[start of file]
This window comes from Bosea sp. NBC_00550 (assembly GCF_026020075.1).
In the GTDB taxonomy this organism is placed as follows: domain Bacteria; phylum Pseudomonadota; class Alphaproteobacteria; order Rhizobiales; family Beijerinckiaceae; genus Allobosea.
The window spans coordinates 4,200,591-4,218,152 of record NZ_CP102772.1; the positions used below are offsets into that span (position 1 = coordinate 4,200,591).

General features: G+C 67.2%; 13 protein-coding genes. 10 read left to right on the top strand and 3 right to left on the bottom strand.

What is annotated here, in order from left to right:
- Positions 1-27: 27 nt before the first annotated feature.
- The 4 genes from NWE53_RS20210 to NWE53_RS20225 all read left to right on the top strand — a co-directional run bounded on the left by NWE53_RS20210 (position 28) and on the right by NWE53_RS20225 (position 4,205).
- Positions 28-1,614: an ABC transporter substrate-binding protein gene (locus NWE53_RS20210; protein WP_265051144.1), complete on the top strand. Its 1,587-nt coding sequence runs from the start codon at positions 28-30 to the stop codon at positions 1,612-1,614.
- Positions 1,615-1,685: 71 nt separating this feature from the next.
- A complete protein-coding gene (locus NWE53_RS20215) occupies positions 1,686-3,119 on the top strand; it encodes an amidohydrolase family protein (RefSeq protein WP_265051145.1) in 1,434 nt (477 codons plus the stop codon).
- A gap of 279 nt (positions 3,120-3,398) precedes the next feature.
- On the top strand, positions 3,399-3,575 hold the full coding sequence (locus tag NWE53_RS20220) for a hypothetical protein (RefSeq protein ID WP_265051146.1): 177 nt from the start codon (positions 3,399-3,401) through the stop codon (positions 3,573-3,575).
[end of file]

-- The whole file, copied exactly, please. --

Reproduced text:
This window comes from Bosea sp. NBC_00550 (assembly GCF_026020075.1).
In the GTDB taxonomy this organism is placed as follows: domain Bacteria; phylum Pseudomonadota; class Alphaproteobacteria; order Rhizobiales; family Beijerinckiaceae; genus Allobosea.
The window spans coordinates 4,200,591-4,218,152 of record NZ_CP102772.1; the positions used below are offsets into that span (position 1 = coordinate 4,200,591).

General features: G+C 67.2%; 13 protein-coding genes. 10 read left to right on the top strand and 3 right to left on the bottom strand.

What is annotated here, in order from left to right:
- Positions 1-27: 27 nt before the first annotated feature.
- The 4 genes from NWE53_RS20210 to NWE53_RS20225 all read left to right on the top strand — a co-directional run bounded on the left by NWE53_RS20210 (position 28) and on the right by NWE53_RS20225 (position 4,205).
- Positions 28-1,614: an ABC transporter substrate-binding protein gene (locus NWE53_RS20210; protein WP_265051144.1), complete on the top strand. Its 1,587-nt coding sequence runs from the start codon at positions 28-30 to the stop codon at positions 1,612-1,614.
- Positions 1,615-1,685: 71 nt separating this feature from the next.
- A complete protein-coding gene (locus NWE53_RS20215) occupies positions 1,686-3,119 on the top strand; it encodes an amidohydrolase family protein (RefSeq protein WP_265051145.1) in 1,434 nt (477 codons plus the stop codon).
- A gap of 279 nt (positions 3,120-3,398) precedes the next feature.
- On the top strand, positions 3,399-3,575 hold the full coding sequence (locus tag NWE53_RS20220) for a hypothetical protein (RefSeq protein ID WP_265051146.1): 177 nt from the start codon (positions 3,399-3,401) through the stop codon (positions 3,573-3,575).